SPORTSPERSON of the year - stand up and take a bow, Jessica Ennis-Hill.

Whoa, I hear the exclamations now. How can the poster girl for the 2012 Olympics at which she won heptathlon gold now be declared the best when she has not competed for more than a year due to taking time out to have a baby?

Ennis-Hill has performed a feat that should prove an inspiration, though for her gallant actions she was insulted, abused and threatened by that element of 'twiterati' known as trolls but are nothing other than moronic knuckle-heads.

It was just last week when Ennis-Hill bravely put her head above the parapet over the return of convicted rapist Ched Evans to Sheffield United, where he plied his formidable striking trade before being jailed for his heinous offence.

His employers United defied increasing public opinion to allow the striker to come back to train with the Blades with the ultimate view of perhaps restoring him to his former role at the League One club.

His return sparked protests and notable resignations, the first of which was from another courageous woman, Charlie Webster. The television sports presenter quit her post as a club president at the decision to welcome back Evans, who served half of a five-year sentence in prison after being found guilty of rape.

Other high-profile resignations followed while the pressure increased when sponsors also threatened to withdraw their support from the club.

But the protest gained its maximum impetus and impact when Ennis-Hill announced she wanted the stand at Bramall Lane re-named in her honour in recognition of her astounding athletic achievements to no longer bear her name.

I would contend it was that intervention which turned the tide and led to Sheffield United declaring that Evans was not now welcome at the South Yorkshire club.

Ennis-Hill's initial reward was to be the victim of a series of tweets - ironic isn't it that such an innocent-sounding, almost poetic word can be applied to the sort of vicious vitriol and menace to spew from the addled brains of misogynistic morons - that have since, rightly, become the subject of a police investigation. Trolls they are and off their trolley they are too.

Some football fans can stray beyond the limits of support for their club. While the very word fan is obviously derived from fanatic, all too often the English game has been a haven for offenders, who, in other walks of life, would at least lose their jobs for their sins.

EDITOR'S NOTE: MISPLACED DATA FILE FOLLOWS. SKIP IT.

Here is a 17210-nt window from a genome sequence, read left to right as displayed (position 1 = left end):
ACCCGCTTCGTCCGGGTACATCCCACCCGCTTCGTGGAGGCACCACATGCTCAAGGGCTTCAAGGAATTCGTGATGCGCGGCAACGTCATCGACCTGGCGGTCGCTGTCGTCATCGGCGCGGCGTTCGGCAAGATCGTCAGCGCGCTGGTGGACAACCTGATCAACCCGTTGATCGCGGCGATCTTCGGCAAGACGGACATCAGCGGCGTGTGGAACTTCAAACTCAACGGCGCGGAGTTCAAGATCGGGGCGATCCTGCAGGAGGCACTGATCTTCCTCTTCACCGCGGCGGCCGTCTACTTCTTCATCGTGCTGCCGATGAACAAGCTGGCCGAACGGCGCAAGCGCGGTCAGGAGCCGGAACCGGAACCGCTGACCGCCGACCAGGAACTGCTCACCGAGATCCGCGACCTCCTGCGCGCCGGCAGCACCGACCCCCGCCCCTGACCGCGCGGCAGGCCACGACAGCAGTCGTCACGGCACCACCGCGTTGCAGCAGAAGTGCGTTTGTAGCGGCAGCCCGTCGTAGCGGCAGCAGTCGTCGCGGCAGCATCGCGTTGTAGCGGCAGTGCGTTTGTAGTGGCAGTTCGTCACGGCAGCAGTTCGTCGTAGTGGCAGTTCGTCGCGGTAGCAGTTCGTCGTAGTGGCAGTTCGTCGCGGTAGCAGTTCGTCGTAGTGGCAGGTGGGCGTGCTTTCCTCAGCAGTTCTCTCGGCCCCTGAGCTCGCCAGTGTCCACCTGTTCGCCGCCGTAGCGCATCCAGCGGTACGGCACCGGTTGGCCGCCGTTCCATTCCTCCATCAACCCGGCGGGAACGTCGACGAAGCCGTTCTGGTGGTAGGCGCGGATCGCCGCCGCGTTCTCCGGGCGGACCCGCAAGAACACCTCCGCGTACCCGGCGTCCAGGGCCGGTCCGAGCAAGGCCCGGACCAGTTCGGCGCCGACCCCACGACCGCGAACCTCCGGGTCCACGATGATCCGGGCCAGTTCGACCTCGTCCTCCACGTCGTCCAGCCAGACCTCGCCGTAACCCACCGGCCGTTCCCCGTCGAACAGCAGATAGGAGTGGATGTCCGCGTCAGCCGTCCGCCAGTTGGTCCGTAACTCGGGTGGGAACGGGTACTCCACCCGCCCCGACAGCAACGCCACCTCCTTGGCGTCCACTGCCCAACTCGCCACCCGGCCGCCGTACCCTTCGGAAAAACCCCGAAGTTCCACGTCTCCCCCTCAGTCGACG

And while Evans remained under United's umbrella, even if just training, then that club, which boasts one of the longest and proudest histories in football's folklore fabric, their reputation was being inexorably shredded.

There is an argument, which was backed by the players' union, the Professional Footballers' Association, and which has merit that every offender deserves a second chance and the opportunity at rehabilitation.

But for Evans, who has shown little remorse, to take up at his former club as if nothing had happened does not resonate with rehabilitation. It rather smacks at the face of the seriousness of his sentence.

Rape is rape is rape. No excuses, no mitigation, no argument. No means NO.

So that is why this column today salutes the intervention of Ennis-Hill.

She could have stayed silent. And had she done so she would have been spared the despicable attacks she suffered from those armed with a mobile phone, tablet, lap-top or computer, plus fast fingers and brains fractured beyond repair.

Ennis-Hill, and before her Webster, did not opt for silence. They displayed admirable courage and conviction and football, the people's game - that's men and women, boys and girls - has been delivered a timely reminder that misogyny has no place.

Neither has racism or homophobia, which brings us to Wigan Athletic's appointment of Malky Mackay as their new manager.

Mackay is still under FA investigation for alleged racist, homophobic and sexist emails during his time in charge of Cardiff, yet less than 48 hours ago was paraded as the Latics' new boss by chairman Dave Whelan.

The latter then plunged himself in hot water by using racist language during a defence of his new manager's previous actions. Amid the outcry, Whelan later apologised, instead employing the oft-used defence that he had been "misquoted".

As rape is rape is rape, racism is racism is racism, so perhaps football is reaching a long-awaited juncture whereby it's banter banditry is no longer given stadium room. We can only hope.